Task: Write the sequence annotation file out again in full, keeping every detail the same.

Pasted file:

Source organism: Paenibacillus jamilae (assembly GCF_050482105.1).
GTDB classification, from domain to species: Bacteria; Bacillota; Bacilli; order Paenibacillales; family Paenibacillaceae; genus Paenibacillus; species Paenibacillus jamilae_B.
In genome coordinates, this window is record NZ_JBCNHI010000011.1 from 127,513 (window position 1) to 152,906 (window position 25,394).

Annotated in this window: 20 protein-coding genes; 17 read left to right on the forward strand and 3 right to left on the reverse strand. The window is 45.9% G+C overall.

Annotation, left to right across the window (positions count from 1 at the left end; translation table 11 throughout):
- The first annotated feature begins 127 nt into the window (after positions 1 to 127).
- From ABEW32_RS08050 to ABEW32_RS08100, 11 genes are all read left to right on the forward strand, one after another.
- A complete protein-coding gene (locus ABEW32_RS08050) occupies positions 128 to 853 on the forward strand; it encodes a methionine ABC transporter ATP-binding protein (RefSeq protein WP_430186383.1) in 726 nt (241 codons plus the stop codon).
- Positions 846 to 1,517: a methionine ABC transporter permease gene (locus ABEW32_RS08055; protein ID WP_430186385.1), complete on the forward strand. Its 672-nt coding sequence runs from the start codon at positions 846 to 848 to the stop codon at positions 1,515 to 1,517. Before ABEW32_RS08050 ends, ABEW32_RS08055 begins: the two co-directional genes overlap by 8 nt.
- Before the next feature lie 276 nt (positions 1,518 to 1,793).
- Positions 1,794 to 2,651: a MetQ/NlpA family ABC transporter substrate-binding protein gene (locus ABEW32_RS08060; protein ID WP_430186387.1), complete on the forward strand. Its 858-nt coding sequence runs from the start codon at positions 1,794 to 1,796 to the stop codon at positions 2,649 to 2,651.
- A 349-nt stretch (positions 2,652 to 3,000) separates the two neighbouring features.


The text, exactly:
Source organism: Paenibacillus jamilae (assembly GCF_050482105.1).
GTDB classification, from domain to species: Bacteria; Bacillota; Bacilli; order Paenibacillales; family Paenibacillaceae; genus Paenibacillus; species Paenibacillus jamilae_B.
In genome coordinates, this window is record NZ_JBCNHI010000011.1 from 127,513 (window position 1) to 152,906 (window position 25,394).

Annotated in this window: 20 protein-coding genes; 17 read left to right on the forward strand and 3 right to left on the reverse strand. The window is 45.9% G+C overall.

Annotation, left to right across the window (positions count from 1 at the left end; translation table 11 throughout):
- The first annotated feature begins 127 nt into the window (after positions 1 to 127).
- From ABEW32_RS08050 to ABEW32_RS08100, 11 genes are all read left to right on the forward strand, one after another.
- A complete protein-coding gene (locus ABEW32_RS08050) occupies positions 128 to 853 on the forward strand; it encodes a methionine ABC transporter ATP-binding protein (RefSeq protein WP_430186383.1) in 726 nt (241 codons plus the stop codon).
- Positions 846 to 1,517: a methionine ABC transporter permease gene (locus ABEW32_RS08055; protein ID WP_430186385.1), complete on the forward strand. Its 672-nt coding sequence runs from the start codon at positions 846 to 848 to the stop codon at positions 1,515 to 1,517. Before ABEW32_RS08050 ends, ABEW32_RS08055 begins: the two co-directional genes overlap by 8 nt.
- Before the next feature lie 276 nt (positions 1,518 to 1,793).
- Positions 1,794 to 2,651: a MetQ/NlpA family ABC transporter substrate-binding protein gene (locus ABEW32_RS08060; protein ID WP_430186387.1), complete on the forward strand. Its 858-nt coding sequence runs from the start codon at positions 1,794 to 1,796 to the stop codon at positions 2,649 to 2,651.
- A 349-nt stretch (positions 2,652 to 3,000) separates the two neighbouring features.